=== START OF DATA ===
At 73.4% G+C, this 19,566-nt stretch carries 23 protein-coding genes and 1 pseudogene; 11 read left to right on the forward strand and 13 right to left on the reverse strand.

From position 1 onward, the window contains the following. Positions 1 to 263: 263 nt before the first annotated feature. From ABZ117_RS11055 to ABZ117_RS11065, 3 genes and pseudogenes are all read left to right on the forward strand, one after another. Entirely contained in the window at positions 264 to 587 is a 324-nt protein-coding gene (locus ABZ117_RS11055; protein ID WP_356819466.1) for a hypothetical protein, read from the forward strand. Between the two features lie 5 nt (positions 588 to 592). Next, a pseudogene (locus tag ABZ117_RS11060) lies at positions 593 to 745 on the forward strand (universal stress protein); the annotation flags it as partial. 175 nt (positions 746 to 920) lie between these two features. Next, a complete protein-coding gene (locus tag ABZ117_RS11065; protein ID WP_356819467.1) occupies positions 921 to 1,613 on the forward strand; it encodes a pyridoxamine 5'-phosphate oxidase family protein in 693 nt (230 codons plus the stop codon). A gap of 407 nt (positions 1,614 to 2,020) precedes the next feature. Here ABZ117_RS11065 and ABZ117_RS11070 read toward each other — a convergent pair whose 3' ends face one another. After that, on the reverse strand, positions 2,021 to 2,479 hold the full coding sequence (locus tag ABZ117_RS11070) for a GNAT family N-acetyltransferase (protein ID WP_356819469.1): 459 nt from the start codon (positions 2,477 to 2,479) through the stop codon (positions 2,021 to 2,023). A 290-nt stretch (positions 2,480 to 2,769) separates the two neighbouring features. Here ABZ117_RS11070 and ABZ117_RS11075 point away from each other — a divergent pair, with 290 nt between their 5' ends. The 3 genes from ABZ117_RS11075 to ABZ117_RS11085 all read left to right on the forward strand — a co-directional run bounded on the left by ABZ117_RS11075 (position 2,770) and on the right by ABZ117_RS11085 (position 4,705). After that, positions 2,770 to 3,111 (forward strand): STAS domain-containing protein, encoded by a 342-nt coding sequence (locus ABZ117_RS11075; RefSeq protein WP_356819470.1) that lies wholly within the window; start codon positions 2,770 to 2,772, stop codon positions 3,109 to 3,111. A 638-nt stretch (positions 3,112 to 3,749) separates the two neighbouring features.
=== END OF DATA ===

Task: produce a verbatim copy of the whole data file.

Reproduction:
At 73.4% G+C, this 19,566-nt stretch carries 23 protein-coding genes and 1 pseudogene; 11 read left to right on the forward strand and 13 right to left on the reverse strand.

From position 1 onward, the window contains the following. Positions 1 to 263: 263 nt before the first annotated feature. From ABZ117_RS11055 to ABZ117_RS11065, 3 genes and pseudogenes are all read left to right on the forward strand, one after another. Entirely contained in the window at positions 264 to 587 is a 324-nt protein-coding gene (locus ABZ117_RS11055; protein ID WP_356819466.1) for a hypothetical protein, read from the forward strand. Between the two features lie 5 nt (positions 588 to 592). Next, a pseudogene (locus tag ABZ117_RS11060) lies at positions 593 to 745 on the forward strand (universal stress protein); the annotation flags it as partial. 175 nt (positions 746 to 920) lie between these two features. Next, a complete protein-coding gene (locus tag ABZ117_RS11065; protein ID WP_356819467.1) occupies positions 921 to 1,613 on the forward strand; it encodes a pyridoxamine 5'-phosphate oxidase family protein in 693 nt (230 codons plus the stop codon). A gap of 407 nt (positions 1,614 to 2,020) precedes the next feature. Here ABZ117_RS11065 and ABZ117_RS11070 read toward each other — a convergent pair whose 3' ends face one another. After that, on the reverse strand, positions 2,021 to 2,479 hold the full coding sequence (locus tag ABZ117_RS11070) for a GNAT family N-acetyltransferase (protein ID WP_356819469.1): 459 nt from the start codon (positions 2,477 to 2,479) through the stop codon (positions 2,021 to 2,023). A 290-nt stretch (positions 2,480 to 2,769) separates the two neighbouring features. Here ABZ117_RS11070 and ABZ117_RS11075 point away from each other — a divergent pair, with 290 nt between their 5' ends. The 3 genes from ABZ117_RS11075 to ABZ117_RS11085 all read left to right on the forward strand — a co-directional run bounded on the left by ABZ117_RS11075 (position 2,770) and on the right by ABZ117_RS11085 (position 4,705). After that, positions 2,770 to 3,111 (forward strand): STAS domain-containing protein, encoded by a 342-nt coding sequence (locus ABZ117_RS11075; RefSeq protein WP_356819470.1) that lies wholly within the window; start codon positions 2,770 to 2,772, stop codon positions 3,109 to 3,111. A 638-nt stretch (positions 3,112 to 3,749) separates the two neighbouring features.